Iranian convulsions and implications (NYT, UN, Bloomberg, Robert Kaplan, FGE). Recent developments in Iran have been arresting, profound, horrifying, and inspiring. Protests erupted in September over the death of a 22 year-old woman following detention by Iran’s infamous morality police due to the “hijab rule.” Since then, according to the NYT, Iran’s security forces have killed hundreds of Iranians, in a savage response of “mass arrests and beatings, military assaults and the killings of dozens of teenagers and children.” According to human rights groups and the UN, ~500 protestors have been killed and 14,000 arrested. Trotsky’s maxim on revolutions comes to mind: “Revolution is impossible until it’s inevitable.” Is the Islamic regime at a breaking point? The noted historian Robert Kaplan, and others, believe that “a 44-year epoch of the Middle East may be coming to an end, as the region begins to turn on its axis.” Mr. Kaplan goes onto observe in a Bloomberg op-ed that “cracks are starting to appear in the Islamic Republic’s power structure. Because Iran constitutes the Middle East’s geopolitical pivot point, nothing has the potential to change the region as a much as a more liberal, post-revolutionary regime which could change the Middle East as a much as the collapse of the Berlin Wall changed Europe.” Reuel Marc Gerecht (ex-CIA “Iranian-targets” officer), in a WSJ op-ed, observed that Iran’s rulers are “uncertain, fearful, and increasingly incoherent in their public statements. They surely know that these demonstrations aim to foment revolution, not reform. And they have reason to worry that the demonstrations will be successful.” What does this potentially mean for oil and gas production? In the event the Islamic regime falls, FGE consultants believe production would likely gap lower in the immediate aftermath, but eventually Iran would open to international investment, crude oil production capacity could increase to 5.5+ MBD (current production, according to MOMR, ~2.6 MBD), natural gas production could increase to 50 BCFD and Iran could become an LNG exporter within five years. While several dominoes need to fall in the right direction for this prophecy to be realized, it’s worthy of contemplation as the turbulence in Iran continues to unfold.
The imperative for low-carbon sources of energy isn’t going away (IEA, Bloomberg, EV Volumes, WSJ). Oil and natural gas are now front-page news but the need for renewable and low-carbon sources of energy remains. Notwithstanding public market volatility and a considerably less accommodating IPO market, significant private investment continues to unfold due to the size of the end markets and the perceived duration of the investment themes. Moreover, throbbing geopolitical threats have accentuated the need for holistic energy security, including renewables. The IEA projects that global renewable power capacity is now expected to expand by 2,400 GW over the 2022-2027 period, an amount equal to the entire power generating capacity of China. This represents a 30% increase in the IEA’s forecast of just a year ago. Renewables are projected to account for 90% of global electricity expansion over the next five years. IEA Executive Director Fatih Birol recently asserted that “the world is set to add as much renewable power in the next five years as it did in the previous 20.” Global EV sales doubled in 2021 and represented 9% of global PLDV sales and last year they were expected to rise to 13% (1H’22 sales were up ~60-65%, ICE sales down sharply, according to EV Volumes)). According to JD Power, 53 new EV models are either on the US market or soon to be rolled out (WSJ). China NEV sales more than doubled in the first eleven months of last year – ~25% of new car sales are now NEVs (WSJ). Moreover, China accounted more than 1/2 of all EVs sold globally in 2022. Sales will slow in 2023, however, as EV subsidies expired at the end of last year. But exports, which more than doubled last year, are expected to remain well-behaved. BNEF recently projected that cumulative investment in EV charging hardware and installation will reach $62B at the end of 2022, with ~$29B having been invested in last year alone, up 228% y/y. Of the total investment in 2022, ~60% is attributed to more than 600K public chargers built in China. Cumulative global investment is expected to surpass $100B this year should China keep up its current pace. The recently enacted IRA bill is resulting in non-trivial renewable/EV battery and charging capital investment in the US, as, according to BNEF, “factories are scaling up and purchase commitments are increasing. There’s an influx of infrastructure investors and coordination across the charging ecosystem, with automotive, charging, utility and retail sectors working together.” It’s all hands-on-deck, including renewables/EVs writ large.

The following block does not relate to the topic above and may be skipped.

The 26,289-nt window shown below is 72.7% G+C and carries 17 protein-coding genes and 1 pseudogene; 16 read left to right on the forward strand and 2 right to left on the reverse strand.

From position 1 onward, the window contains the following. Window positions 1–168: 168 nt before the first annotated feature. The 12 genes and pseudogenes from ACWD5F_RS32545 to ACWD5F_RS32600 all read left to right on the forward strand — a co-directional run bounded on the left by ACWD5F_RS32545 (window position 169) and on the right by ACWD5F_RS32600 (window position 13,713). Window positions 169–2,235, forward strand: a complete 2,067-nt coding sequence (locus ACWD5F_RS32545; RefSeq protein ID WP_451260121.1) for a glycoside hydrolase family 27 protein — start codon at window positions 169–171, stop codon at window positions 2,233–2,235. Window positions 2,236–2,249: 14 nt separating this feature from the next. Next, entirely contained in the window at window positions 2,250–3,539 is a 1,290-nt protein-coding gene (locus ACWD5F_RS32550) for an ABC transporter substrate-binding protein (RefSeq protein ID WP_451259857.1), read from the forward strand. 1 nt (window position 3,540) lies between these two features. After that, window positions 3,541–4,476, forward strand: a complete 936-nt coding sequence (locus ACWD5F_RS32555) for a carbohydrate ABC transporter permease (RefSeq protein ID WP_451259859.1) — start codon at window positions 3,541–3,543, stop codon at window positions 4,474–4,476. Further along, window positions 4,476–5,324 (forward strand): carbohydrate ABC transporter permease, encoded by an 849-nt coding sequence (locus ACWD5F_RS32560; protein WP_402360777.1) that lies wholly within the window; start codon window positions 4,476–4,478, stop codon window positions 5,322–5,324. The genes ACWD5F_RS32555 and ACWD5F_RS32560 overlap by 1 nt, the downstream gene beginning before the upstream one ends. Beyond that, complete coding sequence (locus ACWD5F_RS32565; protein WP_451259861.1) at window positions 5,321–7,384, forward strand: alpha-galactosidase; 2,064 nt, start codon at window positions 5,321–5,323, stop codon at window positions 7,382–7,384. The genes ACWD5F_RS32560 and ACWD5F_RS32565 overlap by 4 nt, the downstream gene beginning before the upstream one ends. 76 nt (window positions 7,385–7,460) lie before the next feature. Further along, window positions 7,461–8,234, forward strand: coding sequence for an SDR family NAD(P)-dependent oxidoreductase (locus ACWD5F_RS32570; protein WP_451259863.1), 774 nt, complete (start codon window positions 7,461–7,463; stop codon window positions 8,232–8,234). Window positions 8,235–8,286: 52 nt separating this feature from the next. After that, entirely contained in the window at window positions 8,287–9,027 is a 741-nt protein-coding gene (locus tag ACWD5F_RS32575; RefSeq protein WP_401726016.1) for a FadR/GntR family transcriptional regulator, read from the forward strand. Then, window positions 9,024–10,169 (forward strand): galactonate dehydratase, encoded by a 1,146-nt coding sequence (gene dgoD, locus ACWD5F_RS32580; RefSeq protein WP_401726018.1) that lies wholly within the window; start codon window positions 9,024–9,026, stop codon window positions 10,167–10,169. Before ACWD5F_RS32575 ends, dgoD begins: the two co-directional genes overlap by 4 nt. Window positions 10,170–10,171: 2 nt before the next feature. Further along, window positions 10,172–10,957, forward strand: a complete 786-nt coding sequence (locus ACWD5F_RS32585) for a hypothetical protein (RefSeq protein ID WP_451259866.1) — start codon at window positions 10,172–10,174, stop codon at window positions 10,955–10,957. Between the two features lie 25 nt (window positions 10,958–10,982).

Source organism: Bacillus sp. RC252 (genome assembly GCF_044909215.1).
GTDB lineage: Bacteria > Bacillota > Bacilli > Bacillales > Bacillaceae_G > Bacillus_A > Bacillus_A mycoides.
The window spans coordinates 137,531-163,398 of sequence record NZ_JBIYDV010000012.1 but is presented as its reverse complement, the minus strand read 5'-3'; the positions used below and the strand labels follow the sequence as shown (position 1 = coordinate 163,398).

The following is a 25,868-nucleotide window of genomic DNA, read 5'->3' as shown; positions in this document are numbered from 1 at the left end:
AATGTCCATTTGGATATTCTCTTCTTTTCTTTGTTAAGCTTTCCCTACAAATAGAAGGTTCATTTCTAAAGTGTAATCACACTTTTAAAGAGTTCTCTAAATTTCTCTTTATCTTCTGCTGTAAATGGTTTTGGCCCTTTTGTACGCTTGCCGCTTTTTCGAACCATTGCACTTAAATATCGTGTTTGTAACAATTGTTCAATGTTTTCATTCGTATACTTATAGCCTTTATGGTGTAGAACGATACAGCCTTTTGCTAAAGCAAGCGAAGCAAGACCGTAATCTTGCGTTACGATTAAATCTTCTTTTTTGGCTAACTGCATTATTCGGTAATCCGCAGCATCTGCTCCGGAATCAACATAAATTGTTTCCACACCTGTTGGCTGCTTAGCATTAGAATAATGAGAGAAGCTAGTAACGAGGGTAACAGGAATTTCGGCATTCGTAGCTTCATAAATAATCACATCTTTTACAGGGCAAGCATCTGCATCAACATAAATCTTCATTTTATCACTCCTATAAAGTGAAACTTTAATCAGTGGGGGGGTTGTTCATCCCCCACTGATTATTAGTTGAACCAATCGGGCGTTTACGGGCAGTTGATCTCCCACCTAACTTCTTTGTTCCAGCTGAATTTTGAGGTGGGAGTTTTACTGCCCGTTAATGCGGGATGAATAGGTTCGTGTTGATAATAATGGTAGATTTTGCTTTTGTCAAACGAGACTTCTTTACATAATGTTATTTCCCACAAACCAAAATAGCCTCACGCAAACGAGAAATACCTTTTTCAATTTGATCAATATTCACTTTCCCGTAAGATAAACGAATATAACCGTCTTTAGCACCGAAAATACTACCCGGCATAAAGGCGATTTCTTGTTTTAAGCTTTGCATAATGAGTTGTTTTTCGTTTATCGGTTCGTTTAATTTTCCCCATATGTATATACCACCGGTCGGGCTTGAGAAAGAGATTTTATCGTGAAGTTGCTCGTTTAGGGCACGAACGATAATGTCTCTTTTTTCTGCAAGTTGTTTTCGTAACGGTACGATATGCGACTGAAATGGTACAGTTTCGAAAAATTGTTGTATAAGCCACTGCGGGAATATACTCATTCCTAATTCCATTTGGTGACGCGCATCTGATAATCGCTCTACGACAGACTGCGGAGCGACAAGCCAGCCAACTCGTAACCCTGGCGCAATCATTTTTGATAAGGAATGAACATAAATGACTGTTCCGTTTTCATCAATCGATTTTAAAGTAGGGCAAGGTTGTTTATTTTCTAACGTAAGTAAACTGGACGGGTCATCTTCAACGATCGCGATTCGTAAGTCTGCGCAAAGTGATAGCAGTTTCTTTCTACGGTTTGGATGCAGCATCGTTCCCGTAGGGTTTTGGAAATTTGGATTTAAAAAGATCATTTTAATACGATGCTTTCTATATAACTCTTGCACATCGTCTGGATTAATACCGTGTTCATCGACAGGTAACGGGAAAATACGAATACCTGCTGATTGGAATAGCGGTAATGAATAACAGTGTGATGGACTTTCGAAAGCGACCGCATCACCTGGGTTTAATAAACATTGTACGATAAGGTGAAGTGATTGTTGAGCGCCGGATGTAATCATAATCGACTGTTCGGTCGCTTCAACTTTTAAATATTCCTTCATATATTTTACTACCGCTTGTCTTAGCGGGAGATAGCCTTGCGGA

Industry M&A & Implications. Plenty of M&A announcements within both E&P and OFS this year with two OFS deals announced this past holiday week: ACDC’s acquisitions of REV Energy Services (frac) and Performance Proppants (sand). Not going to comment on deal valuation metrics other than to say the deals don’t screen offensive; we like the use of earn-outs in the Rev transaction; and there is value in more scale for ACDC within the Rockies. Moreover, the integration theme with Performance is transformative given the size of the Performance operations. As for the bigger picture, numerous PE-backed private companies still exist (either via the original sponsor and/or creditors who became owners in 2020/2021), thus one would think more M&A transactions are likely to unfold within both E&P and OFS. Moreover, we know from multiple small private contacts, a desire to transact exists, but differences on valuation have largely limited many deals to date.